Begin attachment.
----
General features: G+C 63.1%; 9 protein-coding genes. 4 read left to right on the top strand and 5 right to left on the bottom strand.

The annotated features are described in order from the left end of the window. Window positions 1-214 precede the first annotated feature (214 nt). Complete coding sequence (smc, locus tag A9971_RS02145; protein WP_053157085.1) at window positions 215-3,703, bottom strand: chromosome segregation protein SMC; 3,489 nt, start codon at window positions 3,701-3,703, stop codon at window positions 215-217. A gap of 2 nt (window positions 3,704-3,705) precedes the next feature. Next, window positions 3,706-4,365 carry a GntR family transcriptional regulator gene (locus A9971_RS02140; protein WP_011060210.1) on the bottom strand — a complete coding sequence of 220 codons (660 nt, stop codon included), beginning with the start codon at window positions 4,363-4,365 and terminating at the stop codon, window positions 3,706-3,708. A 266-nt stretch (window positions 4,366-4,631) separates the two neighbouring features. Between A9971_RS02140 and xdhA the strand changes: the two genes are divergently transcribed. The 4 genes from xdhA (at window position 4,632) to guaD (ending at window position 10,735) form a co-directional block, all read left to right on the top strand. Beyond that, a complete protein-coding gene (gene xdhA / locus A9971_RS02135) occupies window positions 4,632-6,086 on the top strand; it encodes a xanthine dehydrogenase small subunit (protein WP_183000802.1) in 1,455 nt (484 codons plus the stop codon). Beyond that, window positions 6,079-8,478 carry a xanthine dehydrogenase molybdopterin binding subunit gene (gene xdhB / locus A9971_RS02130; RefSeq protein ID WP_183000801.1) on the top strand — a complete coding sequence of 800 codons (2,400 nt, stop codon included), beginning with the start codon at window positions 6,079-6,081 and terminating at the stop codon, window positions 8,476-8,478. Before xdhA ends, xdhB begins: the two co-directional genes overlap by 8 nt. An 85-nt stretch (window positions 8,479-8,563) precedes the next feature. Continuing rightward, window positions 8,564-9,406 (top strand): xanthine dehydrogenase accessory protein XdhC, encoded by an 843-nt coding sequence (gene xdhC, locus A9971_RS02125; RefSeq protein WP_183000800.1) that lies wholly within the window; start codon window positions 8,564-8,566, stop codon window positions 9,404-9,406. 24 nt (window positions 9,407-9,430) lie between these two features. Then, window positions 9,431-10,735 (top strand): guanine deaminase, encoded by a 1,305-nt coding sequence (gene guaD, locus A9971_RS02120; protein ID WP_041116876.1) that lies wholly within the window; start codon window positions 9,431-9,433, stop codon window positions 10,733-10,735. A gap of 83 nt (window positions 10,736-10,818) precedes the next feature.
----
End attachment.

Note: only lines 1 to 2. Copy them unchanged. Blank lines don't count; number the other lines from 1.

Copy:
General features: G+C 63.1%; 9 protein-coding genes. 4 read left to right on the top strand and 5 right to left on the bottom strand.

The annotated features are described in order from the left end of the window. Window positions 1-214 precede the first annotated feature (214 nt). Complete coding sequence (smc, locus tag A9971_RS02145; protein WP_053157085.1) at window positions 215-3,703, bottom strand: chromosome segregation protein SMC; 3,489 nt, start codon at window positions 3,701-3,703, stop codon at window positions 215-217. A gap of 2 nt (window positions 3,704-3,705) precedes the next feature. Next, window positions 3,706-4,365 carry a GntR family transcriptional regulator gene (locus A9971_RS02140; protein WP_011060210.1) on the bottom strand — a complete coding sequence of 220 codons (660 nt, stop codon included), beginning with the start codon at window positions 4,363-4,365 and terminating at the stop codon, window positions 3,706-3,708. A 266-nt stretch (window positions 4,366-4,631) separates the two neighbouring features. Between A9971_RS02140 and xdhA the strand changes: the two genes are divergently transcribed. The 4 genes from xdhA (at window position 4,632) to guaD (ending at window position 10,735) form a co-directional block, all read left to right on the top strand. Beyond that, a complete protein-coding gene (gene xdhA / locus A9971_RS02135) occupies window positions 4,632-6,086 on the top strand; it encodes a xanthine dehydrogenase small subunit (protein WP_183000802.1) in 1,455 nt (484 codons plus the stop codon). Beyond that, window positions 6,079-8,478 carry a xanthine dehydrogenase molybdopterin binding subunit gene (gene xdhB / locus A9971_RS02130; RefSeq protein ID WP_183000801.1) on the top strand — a complete coding sequence of 800 codons (2,400 nt, stop codon included), beginning with the start codon at window positions 6,079-6,081 and terminating at the stop codon, window positions 8,476-8,478. Before xdhA ends, xdhB begins: the two co-directional genes overlap by 8 nt. An 85-nt stretch (window positions 8,479-8,563) precedes the next feature. Continuing rightward, window positions 8,564-9,406 (top strand): xanthine dehydrogenase accessory protein XdhC, encoded by an 843-nt coding sequence (gene xdhC, locus A9971_RS02125; RefSeq protein WP_183000800.1) that lies wholly within the window; start codon window positions 8,564-8,566, stop codon window positions 9,404-9,406. 24 nt (window positions 9,407-9,430) lie between these two features. Then, window positions 9,431-10,735 (top strand): guanine deaminase, encoded by a 1,305-nt coding sequence (gene guaD, locus A9971_RS02120; protein ID WP_041116876.1) that lies wholly within the window; start codon window positions 9,431-9,433, stop codon window positions 10,733-10,735. A gap of 83 nt (window positions 10,736-10,818) precedes the next feature.